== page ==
Trump’s personal lawyer, Rudolph Giuliani, suggested at one time that Trump file a court challenge to dismiss the articles of impeachment.

While that seems unlikely in light of the Nixon case, the political question doctrine is likely to figure in other pending cases, such the effort by Congress to seek grand jury material from Mueller’s investigation.

During oral argument earlier this month in the case over grand jury material pending before the court of appeals, one of the judges expressed reluctance to decide the case because it involves a political question.

As the courts decide the cases involving McGahn’s testimony, the Mueller grand jury material, and any challenge arising from Trump’s impeachment trial, the contours of the political question doctrine will become more defined.


In the impeachment’s aftermath, the extent of Congress’ ability to serve as a valid check on presidential power will become clearer.

Deputy White House Counsel Mike Purpura (C, bottom), makes arguments for the defense in the Senate impeachment trial of President Donald Trump AFP/HO

The framers of the Constitution envisioned a Congress that would provide oversight over a president. They did not count on members of Congress having more loyalty to their party than to their institution.

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If the Senate were to acquit the president in the face of additional incriminating evidence, the institution’s ability to serve as a credible check on future presidents could be damaged.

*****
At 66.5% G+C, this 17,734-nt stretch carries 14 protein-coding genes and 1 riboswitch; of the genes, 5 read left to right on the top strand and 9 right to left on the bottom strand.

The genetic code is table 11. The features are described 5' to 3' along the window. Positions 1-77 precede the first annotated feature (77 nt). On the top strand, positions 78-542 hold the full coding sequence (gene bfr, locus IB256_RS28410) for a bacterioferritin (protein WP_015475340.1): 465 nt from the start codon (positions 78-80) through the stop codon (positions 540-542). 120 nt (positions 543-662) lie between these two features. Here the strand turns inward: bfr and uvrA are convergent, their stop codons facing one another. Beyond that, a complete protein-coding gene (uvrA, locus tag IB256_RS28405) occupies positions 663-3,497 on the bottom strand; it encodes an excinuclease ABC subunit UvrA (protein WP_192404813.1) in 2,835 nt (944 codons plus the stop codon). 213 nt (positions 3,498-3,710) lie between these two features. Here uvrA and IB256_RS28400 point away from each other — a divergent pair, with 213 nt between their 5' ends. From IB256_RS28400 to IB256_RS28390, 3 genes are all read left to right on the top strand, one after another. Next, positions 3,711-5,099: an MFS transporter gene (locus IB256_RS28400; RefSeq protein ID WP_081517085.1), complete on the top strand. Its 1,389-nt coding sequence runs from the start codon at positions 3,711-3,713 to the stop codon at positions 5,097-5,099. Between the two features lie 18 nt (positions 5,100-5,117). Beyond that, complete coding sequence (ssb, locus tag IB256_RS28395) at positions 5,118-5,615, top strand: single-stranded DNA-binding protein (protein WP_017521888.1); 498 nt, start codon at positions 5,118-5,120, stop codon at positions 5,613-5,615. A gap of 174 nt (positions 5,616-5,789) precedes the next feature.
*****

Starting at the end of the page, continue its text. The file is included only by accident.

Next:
The impeachment trial itself could cause all three branches to collide. Former national security adviser John Bolton has publicly stated that he would testify if subpoenaed by the Senate. Trump has said he would invoke executive privilege to block Bolton’s testimony.

If the Senate wanted to compel the testimony, the presiding Chief Justice John Roberts would decide the standoff between the president and the Senate. If he were to rule in favour of the Senate and order Bolton to testify, could President Trump appeal that decision to the Supreme Court?

Would the Court be willing to decide such a political question about impeachment? Would the Senate arrest and jail a witness for refusing to testify?

There are no rules for what happens then.

Throughout his presidency, Trump has been a disrupter of normal procedures. It appears that he will continue that trend even after impeachment.

Barbara L. McQuade is Professor from Practice at the University of Michigan. This commentary first appeared in The Conversation.


Source: CNA/ml